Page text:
Friends of Murdered Model, Jasmine Fiore, Tell Her Story

jas fiore

It's a mystery that began in the glitz and glamour of Las Vegas, and ended in a small Canadian motel.

The news spread quickly last weekend that reality TV star Ryan Jenkins, 32, had apparently hanged himself in a motel room in British Columbia.

Days later, the white Mercedes-Benz belonging to Jenkins' wife, model Jasmine Fiore, was discovered. The interior of the car was covered in blood, revealing signs of a gruesome struggle -- or a desperate attempt to hide a crime.

VIDEO: Forensics to Crack Murdered Models Case?
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Now, telling new details of what Hollywood screenwriters like to call the "back story" are emerging.

Watch the full story on "20/20" tonight at 10 p.m. ET

What set two promising young lives on a path toward violent and horrific deaths, hers allegedly at his hands?

They were two lives that, at first glance, appeared to make one golden couple. Their story began in March 2009, in Las Vegas. Jenkins, a Canadian real estate developer, and Fiore met at a casino. They were married days later. It seemed they'd both hit the romantic jackpot.

"Jasmine was ... energy when she walked in the door," said Ken Henderson, chief executive of the talent agency Fiore used.

Henderson said Fiore would make any husband happy. "Every picture that you see with her, with the big smile, that was her," Henderson said. "And you could just feel it, it was real, it wasn't a phony smile, it wasn't the picture-taking smile, it was who she was."

Early Years, Full of Promise

"She was exuberant," said Gwendolyn Beauregard, whose two sons were in school in California with Fiore and who was a mother figure to her. "She was radiant. She was gorgeous. Every man I ever know that ever saw Jasmine, because there was that inner beauty as well as the physical beauty, they fell in love with her at first sight. I mean, she might as well have been Marilyn Monroe reincarnated."

Fiore's mom, Lisa Lepore, remembered her daughter's happy childhood.

"She was just a great kid," Lepore said. "She's a lot of fun, she was smart -- she had an agenda. You know, this is a girl we called Gen. Jasmine when she was 3. The girl woke up, had a plan, had, like, all kind of stuff going on from a little start."

Fiore grew up in Bonny Doon, a small California community outside Santa Cruz. Sara Jansen met Fiore in the fifth grade.

"Oh, God, Jasmine was just exciting," Jansen told ABC News. "She brought a new lease on life to us up here. ... [She] was a beautiful girl, and she knew that could take her places. She wanted big things in her life, and was gonna go get them."

Beauregard described the model as focused and ambitious.

"She wanted to be famous," the friend said. "This girl can -- she could reach for the stars, and she could actually obtain them."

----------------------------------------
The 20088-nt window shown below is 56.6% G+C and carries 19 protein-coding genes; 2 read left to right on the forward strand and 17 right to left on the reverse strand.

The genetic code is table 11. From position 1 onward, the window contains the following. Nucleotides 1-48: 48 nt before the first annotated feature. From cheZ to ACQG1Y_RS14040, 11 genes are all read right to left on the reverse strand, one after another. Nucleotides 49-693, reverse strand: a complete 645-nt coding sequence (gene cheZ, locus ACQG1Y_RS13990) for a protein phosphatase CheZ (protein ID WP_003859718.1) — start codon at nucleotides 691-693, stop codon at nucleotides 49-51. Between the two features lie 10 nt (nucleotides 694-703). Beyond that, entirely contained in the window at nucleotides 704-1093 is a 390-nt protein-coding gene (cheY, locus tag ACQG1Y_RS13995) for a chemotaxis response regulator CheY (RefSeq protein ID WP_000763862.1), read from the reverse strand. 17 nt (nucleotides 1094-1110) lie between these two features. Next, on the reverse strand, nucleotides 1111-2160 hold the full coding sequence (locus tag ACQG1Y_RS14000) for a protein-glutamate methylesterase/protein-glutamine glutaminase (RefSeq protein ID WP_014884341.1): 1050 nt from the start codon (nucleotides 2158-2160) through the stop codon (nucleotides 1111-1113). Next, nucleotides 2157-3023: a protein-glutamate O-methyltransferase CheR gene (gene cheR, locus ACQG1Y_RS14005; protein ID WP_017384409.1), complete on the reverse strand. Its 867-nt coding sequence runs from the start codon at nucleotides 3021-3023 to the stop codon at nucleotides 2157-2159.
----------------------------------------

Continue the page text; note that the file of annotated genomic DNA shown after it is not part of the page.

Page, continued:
'Everything She Thought She Wanted'

When Fiore married successful bachelor Ryan Jenkins, she did nab a star, in a way. He'd made quite a splash on the VH1 reality series "Megan Wants a Millionaire."

On the show, he described himself as "a little bit of a Prince Charming, a little bit of a bad boy."

"I typically date girls who turn a lot of heads," Jenkins said on the show. "I love the chase."

Fiore was immediately excited about Jenkins, Beauregard recalled. "She said, 'I've met a wonderful man. I love him,'" Beauregard said. "She told me that he was handsome and charismatic, and sexy, and everything that she thought she wanted."

Audi Pineda, another contestant on "Millionaire," said, "I thought Ryan was a good guy. He seemed cool, down to earth, laid back."

Pineda is a Rhode Island barber who says he owns some properties -- but he's hardly a millionaire.

"No, I'm not," he said, laughing. "I'm not worth over a million. I said I was worth over a million on the show, but that's not -- that's not true."

In a statement to "20/20," the producers of "Megan Wants a Millionaire" said they were not surprised Pineda wasn't a millionaire. Part of the fun, they said, was picking out the fakes. They also said the show was "reviewing all vetting procedures" after being "deeply troubled" that someone with a violent record had slipped through.

That contestant was Ryan Jenkins.

In January 2007, Jenkins was convicted of assaulting his then-girlfriend, Faern Jewell.

He was sentenced to 15 months probation, which included counseling for sex addiction and domestic violence.

Jenkins apparently withheld his violent past from his new wife, friends say. But a month after their wedding, it surfaced.

"He had physically abused [Fiore]," Beauregard said. "I mean, here is someone that you love, you put your trust into, and that man beats you and calls you names? Women are ashamed of that. It happens to women all the time and it's awful."

Friends now say Fiore, like many battered women, at first, kept her abuse a secret. But a friend who was also a former fiance of Fiore's got a look at what was going on.

Travis Heinrich had a chance encounter with the couple at a Vegas hotel pool, he said, and saw the darker side of their relationship.

"All of a sudden, she said something ... and then just the hand came over. Hit her right here, like in the arm," Heinrich said. "Knocked her off balance. Enough to knock her into the pool, fully dressed, everything else like that."

Shortly after that incident, according to court documents, Fiore filed a domestic violence complaint against Ryan and the couple took a break.